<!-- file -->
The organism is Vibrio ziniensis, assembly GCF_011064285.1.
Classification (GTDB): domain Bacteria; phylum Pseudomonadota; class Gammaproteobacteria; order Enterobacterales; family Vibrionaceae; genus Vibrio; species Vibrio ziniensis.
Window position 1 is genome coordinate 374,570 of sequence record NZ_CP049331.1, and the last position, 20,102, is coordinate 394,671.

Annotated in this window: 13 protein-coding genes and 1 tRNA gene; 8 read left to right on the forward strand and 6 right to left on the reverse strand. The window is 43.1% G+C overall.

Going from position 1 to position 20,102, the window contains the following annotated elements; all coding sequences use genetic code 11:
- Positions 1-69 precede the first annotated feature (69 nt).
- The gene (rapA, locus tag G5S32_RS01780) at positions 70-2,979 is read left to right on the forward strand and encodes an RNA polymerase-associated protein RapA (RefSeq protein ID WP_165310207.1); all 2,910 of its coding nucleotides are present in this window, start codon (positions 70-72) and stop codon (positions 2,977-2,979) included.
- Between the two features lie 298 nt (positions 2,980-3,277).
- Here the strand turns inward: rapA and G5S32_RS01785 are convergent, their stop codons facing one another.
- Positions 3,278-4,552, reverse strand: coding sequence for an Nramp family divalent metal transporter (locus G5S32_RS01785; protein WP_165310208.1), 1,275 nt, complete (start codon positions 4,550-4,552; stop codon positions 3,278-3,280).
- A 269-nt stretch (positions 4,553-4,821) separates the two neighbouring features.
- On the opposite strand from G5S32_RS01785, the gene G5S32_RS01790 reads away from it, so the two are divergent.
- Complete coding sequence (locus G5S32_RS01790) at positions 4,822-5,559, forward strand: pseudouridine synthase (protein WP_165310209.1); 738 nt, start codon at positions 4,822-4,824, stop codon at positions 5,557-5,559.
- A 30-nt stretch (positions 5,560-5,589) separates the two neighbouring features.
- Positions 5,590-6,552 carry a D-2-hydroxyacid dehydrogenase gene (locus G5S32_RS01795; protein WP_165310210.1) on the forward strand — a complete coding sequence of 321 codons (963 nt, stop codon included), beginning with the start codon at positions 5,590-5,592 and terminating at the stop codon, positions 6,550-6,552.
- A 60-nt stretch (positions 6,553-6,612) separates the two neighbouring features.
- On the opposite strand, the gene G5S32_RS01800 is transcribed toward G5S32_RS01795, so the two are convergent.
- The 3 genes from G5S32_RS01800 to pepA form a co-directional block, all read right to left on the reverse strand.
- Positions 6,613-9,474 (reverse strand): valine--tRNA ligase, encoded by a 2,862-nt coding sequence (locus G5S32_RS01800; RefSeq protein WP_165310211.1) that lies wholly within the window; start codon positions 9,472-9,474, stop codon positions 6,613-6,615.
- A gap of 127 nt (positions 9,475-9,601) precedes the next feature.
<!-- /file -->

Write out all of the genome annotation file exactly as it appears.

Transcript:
The organism is Vibrio ziniensis, assembly GCF_011064285.1.
Classification (GTDB): domain Bacteria; phylum Pseudomonadota; class Gammaproteobacteria; order Enterobacterales; family Vibrionaceae; genus Vibrio; species Vibrio ziniensis.
Window position 1 is genome coordinate 374,570 of sequence record NZ_CP049331.1, and the last position, 20,102, is coordinate 394,671.

Annotated in this window: 13 protein-coding genes and 1 tRNA gene; 8 read left to right on the forward strand and 6 right to left on the reverse strand. The window is 43.1% G+C overall.

Going from position 1 to position 20,102, the window contains the following annotated elements; all coding sequences use genetic code 11:
- Positions 1-69 precede the first annotated feature (69 nt).
- The gene (rapA, locus tag G5S32_RS01780) at positions 70-2,979 is read left to right on the forward strand and encodes an RNA polymerase-associated protein RapA (RefSeq protein ID WP_165310207.1); all 2,910 of its coding nucleotides are present in this window, start codon (positions 70-72) and stop codon (positions 2,977-2,979) included.
- Between the two features lie 298 nt (positions 2,980-3,277).
- Here the strand turns inward: rapA and G5S32_RS01785 are convergent, their stop codons facing one another.
- Positions 3,278-4,552, reverse strand: coding sequence for an Nramp family divalent metal transporter (locus G5S32_RS01785; protein WP_165310208.1), 1,275 nt, complete (start codon positions 4,550-4,552; stop codon positions 3,278-3,280).
- A 269-nt stretch (positions 4,553-4,821) separates the two neighbouring features.
- On the opposite strand from G5S32_RS01785, the gene G5S32_RS01790 reads away from it, so the two are divergent.
- Complete coding sequence (locus G5S32_RS01790) at positions 4,822-5,559, forward strand: pseudouridine synthase (protein WP_165310209.1); 738 nt, start codon at positions 4,822-4,824, stop codon at positions 5,557-5,559.
- A 30-nt stretch (positions 5,560-5,589) separates the two neighbouring features.
- Positions 5,590-6,552 carry a D-2-hydroxyacid dehydrogenase gene (locus G5S32_RS01795; protein WP_165310210.1) on the forward strand — a complete coding sequence of 321 codons (963 nt, stop codon included), beginning with the start codon at positions 5,590-5,592 and terminating at the stop codon, positions 6,550-6,552.
- A 60-nt stretch (positions 6,553-6,612) separates the two neighbouring features.
- On the opposite strand, the gene G5S32_RS01800 is transcribed toward G5S32_RS01795, so the two are convergent.
- The 3 genes from G5S32_RS01800 to pepA form a co-directional block, all read right to left on the reverse strand.
- Positions 6,613-9,474 (reverse strand): valine--tRNA ligase, encoded by a 2,862-nt coding sequence (locus G5S32_RS01800; RefSeq protein WP_165310211.1) that lies wholly within the window; start codon positions 9,472-9,474, stop codon positions 6,613-6,615.
- A gap of 127 nt (positions 9,475-9,601) precedes the next feature.